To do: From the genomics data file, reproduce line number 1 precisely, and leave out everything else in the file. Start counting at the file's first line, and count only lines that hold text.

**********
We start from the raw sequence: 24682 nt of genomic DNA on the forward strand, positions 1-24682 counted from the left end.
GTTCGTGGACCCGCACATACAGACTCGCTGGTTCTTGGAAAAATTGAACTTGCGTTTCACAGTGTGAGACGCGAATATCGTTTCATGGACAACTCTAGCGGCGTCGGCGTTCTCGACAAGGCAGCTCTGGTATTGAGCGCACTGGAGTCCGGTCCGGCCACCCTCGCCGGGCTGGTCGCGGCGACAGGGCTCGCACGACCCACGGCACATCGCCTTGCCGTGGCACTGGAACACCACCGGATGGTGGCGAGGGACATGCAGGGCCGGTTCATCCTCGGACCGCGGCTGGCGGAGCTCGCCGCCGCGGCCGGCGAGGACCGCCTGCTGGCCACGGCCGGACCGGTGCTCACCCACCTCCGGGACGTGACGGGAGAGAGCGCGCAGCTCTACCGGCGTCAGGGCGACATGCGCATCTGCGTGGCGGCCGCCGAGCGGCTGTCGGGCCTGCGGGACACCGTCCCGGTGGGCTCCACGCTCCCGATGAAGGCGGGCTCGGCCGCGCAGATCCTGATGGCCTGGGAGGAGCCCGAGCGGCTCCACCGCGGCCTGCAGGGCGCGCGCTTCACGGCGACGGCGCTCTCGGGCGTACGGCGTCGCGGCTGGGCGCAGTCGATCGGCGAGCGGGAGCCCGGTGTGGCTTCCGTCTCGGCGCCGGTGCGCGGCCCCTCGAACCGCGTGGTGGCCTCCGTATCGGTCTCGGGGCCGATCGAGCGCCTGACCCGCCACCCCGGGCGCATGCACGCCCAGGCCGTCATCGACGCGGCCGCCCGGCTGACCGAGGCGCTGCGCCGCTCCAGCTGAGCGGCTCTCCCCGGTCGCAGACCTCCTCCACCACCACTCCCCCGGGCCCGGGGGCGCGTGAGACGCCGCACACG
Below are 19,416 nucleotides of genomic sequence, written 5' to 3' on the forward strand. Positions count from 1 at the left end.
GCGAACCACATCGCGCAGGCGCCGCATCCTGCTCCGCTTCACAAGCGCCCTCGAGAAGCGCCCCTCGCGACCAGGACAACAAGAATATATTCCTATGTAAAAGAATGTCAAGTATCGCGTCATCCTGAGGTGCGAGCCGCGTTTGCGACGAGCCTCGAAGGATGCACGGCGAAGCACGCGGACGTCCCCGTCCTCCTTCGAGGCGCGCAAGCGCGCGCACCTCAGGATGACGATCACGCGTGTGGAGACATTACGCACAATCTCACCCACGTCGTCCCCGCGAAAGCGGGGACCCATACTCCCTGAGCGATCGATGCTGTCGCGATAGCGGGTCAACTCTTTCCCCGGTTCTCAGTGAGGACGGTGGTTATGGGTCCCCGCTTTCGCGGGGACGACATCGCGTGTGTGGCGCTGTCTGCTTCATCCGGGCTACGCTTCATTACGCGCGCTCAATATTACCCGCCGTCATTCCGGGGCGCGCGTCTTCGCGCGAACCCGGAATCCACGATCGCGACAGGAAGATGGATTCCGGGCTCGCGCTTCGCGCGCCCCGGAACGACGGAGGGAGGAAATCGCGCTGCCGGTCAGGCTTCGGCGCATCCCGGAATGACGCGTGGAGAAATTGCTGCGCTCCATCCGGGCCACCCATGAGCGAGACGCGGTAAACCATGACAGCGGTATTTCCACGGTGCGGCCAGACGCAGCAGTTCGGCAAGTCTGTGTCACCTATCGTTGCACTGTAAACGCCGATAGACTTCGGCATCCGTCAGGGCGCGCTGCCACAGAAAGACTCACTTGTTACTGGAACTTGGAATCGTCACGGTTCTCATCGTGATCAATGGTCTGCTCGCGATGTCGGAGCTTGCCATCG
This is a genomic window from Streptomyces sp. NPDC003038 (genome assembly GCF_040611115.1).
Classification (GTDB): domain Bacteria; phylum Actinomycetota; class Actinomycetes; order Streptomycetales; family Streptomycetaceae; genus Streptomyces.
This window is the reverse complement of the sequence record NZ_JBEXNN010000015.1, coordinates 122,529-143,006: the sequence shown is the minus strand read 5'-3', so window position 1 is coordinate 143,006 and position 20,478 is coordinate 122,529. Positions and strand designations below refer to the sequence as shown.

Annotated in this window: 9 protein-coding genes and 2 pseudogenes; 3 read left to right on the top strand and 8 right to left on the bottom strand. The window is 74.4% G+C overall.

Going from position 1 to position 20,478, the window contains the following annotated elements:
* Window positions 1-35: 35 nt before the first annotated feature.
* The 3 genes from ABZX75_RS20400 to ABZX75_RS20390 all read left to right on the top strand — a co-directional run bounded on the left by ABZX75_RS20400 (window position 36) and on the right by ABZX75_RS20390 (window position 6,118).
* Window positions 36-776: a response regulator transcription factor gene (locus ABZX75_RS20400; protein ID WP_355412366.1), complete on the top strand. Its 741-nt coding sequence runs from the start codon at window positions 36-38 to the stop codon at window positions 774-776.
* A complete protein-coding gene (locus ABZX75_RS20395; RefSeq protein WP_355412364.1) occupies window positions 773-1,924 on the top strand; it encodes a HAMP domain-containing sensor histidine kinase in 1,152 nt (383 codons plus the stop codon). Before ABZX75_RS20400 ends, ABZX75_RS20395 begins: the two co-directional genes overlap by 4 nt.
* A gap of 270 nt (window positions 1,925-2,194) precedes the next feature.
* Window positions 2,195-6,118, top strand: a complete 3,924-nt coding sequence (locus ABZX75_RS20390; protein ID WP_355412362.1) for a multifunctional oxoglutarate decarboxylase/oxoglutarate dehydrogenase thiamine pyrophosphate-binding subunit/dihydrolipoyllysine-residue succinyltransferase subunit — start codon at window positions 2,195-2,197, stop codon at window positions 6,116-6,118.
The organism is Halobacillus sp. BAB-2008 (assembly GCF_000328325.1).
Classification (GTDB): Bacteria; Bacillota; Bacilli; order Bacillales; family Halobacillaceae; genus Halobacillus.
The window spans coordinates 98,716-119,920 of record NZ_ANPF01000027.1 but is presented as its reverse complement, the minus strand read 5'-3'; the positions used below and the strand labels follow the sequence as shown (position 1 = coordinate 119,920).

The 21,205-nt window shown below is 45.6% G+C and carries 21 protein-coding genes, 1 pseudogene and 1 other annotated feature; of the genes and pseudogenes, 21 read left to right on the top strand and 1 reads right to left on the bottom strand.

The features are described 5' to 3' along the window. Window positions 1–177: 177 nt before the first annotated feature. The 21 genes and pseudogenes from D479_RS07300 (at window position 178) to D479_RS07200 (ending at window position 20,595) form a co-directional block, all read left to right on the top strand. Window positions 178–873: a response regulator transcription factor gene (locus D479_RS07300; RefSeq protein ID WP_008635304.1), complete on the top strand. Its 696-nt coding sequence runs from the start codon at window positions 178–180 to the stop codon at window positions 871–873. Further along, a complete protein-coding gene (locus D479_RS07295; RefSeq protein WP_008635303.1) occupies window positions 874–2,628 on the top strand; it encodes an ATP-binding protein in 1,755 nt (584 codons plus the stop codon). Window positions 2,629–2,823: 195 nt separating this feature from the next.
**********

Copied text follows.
We start from the raw sequence: 24682 nt of genomic DNA on the forward strand, positions 1-24682 counted from the left end.